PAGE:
FIG. 4 shows a side schematic view of the apparatus 100 to be used in preparing the various materials into the final encoded optical fiber secure identification card. Roller 110 will supply the substrate material 112, while roller 120 supplies the superstrate material 122. Blank card stock will made from a continuous web system in which the fibers 130 are aligned and brought to an appropriate spacing by combing 134 as they are drawn into the forming machine. The fibers or the substrate are precoated with a tacky or adhesive material to facilitate their adherence to the grooves in the substrate and superstrate layers. Traction is provided by the bonding rollers 138. The groove rollers 60 supply the grooves as set forth above in conjunction with FIG. 2.

The formed web stock is passed through bonding rollers 138 (either thermal or pressure) arranged in such a manner as to flatten and straighten the web stock which then enters a take-up accumulator 150 stage that will compensate fo the conversion from smooth motion through the aligning, mating, and bonding areas to an intermittent through the punch area where the blank forms are punched out of the web by the punch 154 and die 156 set. The punched out blanks 160 fall into a blank card holding cassette where they are accumulated until full and the loaded cassette replaced with an empty one. The remaining web stock is gathered into a take-up spool 164 as spoilage for reprocessing.

All pieces of the blank card stock have all of the desired number and configuration of optical fibers discretely running through them. Individual fibers will become bereft of their transmission capability in a manner to be determined by the random electronic positioning system. That is, the individual fibers will be disabled in any of several different manners including, but not limited to, mechanical punching, stabbing, ultrasonic disintegration, disruption by laser either drilling through the face of the card or burning through the fiber axially or perpendicularly to the axis of the fiber, or laser induced photochemical reaction of a dye incorporated into the fibers.

While the invention has been described with reference to specific embodiments, it will be understood by those skilled in the art that various changes may be made and equivalents may be substituted for elements thereof without departing from the true spirit and scope of the invention. In addition, many modifications may be made without departing from the essential teachings of the invention.

Patent Citations
Cited PatentFiling datePublication dateApplicantTitle
US2429897 *Oct 17, 1944Oct 28, 1947Chrysler CorpComposite structure and the process of making the same
US2508128 *Jul 9, 1946May 16, 1950Superflex Plywood CorpMethod of producing composite plates or sheets
US3022207 *Feb 8, 1961Feb 20, 1962Abiti Power & Paper Company LtMethod of producing decorative wall panels with prefinished score lines
US3728521 *Sep 29, 1970Apr 17, 1973Bliss & Laughlin IndEncoded card employing fiber optic elements
US4138057 *Jul 8, 1977Feb 6, 1979Atalla TechnovationsCard, system and method for securing user identification data
US4138058 *Aug 15, 1977Feb 6, 1979Atalla TechnovationsCard, system and method for securing personal identification data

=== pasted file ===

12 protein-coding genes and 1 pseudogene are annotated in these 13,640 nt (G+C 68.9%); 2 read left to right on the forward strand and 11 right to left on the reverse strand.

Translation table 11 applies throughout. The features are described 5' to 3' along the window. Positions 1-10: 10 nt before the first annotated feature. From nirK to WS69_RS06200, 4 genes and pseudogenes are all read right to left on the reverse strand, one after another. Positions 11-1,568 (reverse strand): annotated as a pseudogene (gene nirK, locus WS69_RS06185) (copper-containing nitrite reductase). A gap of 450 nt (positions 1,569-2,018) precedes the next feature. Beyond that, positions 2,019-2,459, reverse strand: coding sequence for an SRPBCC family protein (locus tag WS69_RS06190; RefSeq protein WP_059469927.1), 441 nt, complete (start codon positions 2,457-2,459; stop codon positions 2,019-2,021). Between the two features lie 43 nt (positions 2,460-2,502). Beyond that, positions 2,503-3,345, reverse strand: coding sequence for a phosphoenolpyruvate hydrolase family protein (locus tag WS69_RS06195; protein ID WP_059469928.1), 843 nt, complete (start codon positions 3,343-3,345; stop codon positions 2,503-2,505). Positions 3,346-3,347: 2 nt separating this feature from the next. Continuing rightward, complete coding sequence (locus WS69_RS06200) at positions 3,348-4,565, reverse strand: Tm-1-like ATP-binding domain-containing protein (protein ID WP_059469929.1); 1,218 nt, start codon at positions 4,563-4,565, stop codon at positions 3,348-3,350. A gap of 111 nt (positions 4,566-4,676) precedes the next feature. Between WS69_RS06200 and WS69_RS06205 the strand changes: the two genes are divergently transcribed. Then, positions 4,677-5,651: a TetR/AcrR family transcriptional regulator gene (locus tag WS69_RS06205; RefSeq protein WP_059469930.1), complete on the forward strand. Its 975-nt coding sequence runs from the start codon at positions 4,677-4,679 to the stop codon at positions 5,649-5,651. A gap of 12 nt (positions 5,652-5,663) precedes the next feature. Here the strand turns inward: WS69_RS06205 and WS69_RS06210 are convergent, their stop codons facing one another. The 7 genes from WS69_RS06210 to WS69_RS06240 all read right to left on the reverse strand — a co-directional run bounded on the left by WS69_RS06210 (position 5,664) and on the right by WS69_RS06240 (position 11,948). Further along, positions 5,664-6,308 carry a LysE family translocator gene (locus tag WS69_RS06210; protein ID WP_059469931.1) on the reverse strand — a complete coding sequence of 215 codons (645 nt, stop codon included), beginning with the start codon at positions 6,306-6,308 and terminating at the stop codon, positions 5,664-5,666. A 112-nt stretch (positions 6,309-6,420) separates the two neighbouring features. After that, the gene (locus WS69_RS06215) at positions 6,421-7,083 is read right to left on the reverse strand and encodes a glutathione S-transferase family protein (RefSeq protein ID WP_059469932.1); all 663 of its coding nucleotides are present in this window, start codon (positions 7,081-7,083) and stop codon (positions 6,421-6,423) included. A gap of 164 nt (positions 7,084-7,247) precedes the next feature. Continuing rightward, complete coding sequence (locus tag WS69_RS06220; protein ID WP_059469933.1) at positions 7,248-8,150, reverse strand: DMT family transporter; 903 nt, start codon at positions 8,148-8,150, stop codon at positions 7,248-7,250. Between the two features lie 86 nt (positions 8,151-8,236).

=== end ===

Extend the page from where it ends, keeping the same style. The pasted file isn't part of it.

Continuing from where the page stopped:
Referenced by
Citing PatentFiling datePublication dateApplicantTitle
US4818852 *Mar 27, 1987Apr 4, 1989Drexler Technology CorporationMethod for forming data cards with registered images
US4897533 *Jul 31, 1987Jan 30, 1990National Business Systems, Inc.Credit card and method of making the same
US4937810 *Apr 23, 1986Jun 26, 1990Drexler Technology CorporationOptical recording tape with continuous prerecorded tracks
US5959289 *Feb 11, 1997Sep 28, 1999Empire Airport Service Co., Ltd.Card and information recording card and method of using the same
US6193156 *Nov 12, 1998Feb 27, 2001Wenyu HanMethod and apparatus for patterning cards, instruments and documents
US6491782Nov 2, 2000Dec 10, 2002Dennis JaynesMethod of producing foil laminate with double-sided printing
US7104449 *Dec 22, 2000Sep 12, 2006Wenyu HanMethod and apparatus for patterning cards, instruments and documents
US7322522 *Nov 17, 2004Jan 29, 2008Lintec CorporationIdentification function paper and identification card
US8083151 *Apr 28, 2009Dec 27, 2011Avery Dennison CorporationRFID tag that provides a flat print area and a pinch that enables the same
US20090184168 *Jan 21, 2009Jul 23, 2009Roger RickettsRecyclable plastic cards and methods of making same
US20090205515 *Apr 28, 2009Aug 20, 2009Avery Dennison CorporationRfid tag that provides a flat print area and a pinch that enables the same
EP1234687A1 *Feb 22, 2002Aug 28, 2002Wallon S.A.Information document insertable into the packaging of a food product, said leaflet and its method of fabrication
WO2004091929A1 *Apr 13, 2004Oct 28, 2004Giesecke & Devrient GmbhValue paper
WO2008042336A2 *Sep 28, 2007Apr 10, 2008Earthworks Systems LlcMethods of producing and recycling plastic cards
Classifications
U.S. Classification156/257, 235/488
International ClassificationB42D15/10, B32B37/00, G06K19/06
Cooperative ClassificationB42D2031/14, B42D15/10, B42D2035/20, B42D2031/00, B32B38/06, B42D2031/28, B32B2038/042, B42D2031/08, B42D2035/16, B42D2031/30, B32B2425/00, G06K19/06046, B32B2309/105
European ClassificationB32B38/06, G06K19/06C5, B42D15/10
Legal Events
DateCodeEventDescription
Aug 3, 1999FPExpired due to failure to pay maintenance fee
Effective date: 19990609
Jun 6, 1999LAPSLapse for failure to pay maintenance fees
Dec 29, 1998REMIMaintenance fee reminder mailed
Oct 17, 1994FPAYFee payment
Year of fee payment: 8
Sep 17, 1990FPAYFee payment
Year of fee payment: 4
Dec 23, 1985ASAssignment
Owner name: XEROX CORPORATION, STAMFORD, FAIRFIELD, CONNECTICU
Free format text: ASSIGNMENT OF ASSIGNORS INTEREST.;ASSIGNORS:FINKEL, JOEL R.;JACOBS, PAUL F.;REEL/FRAME:004501/0046
Effective date: 19851218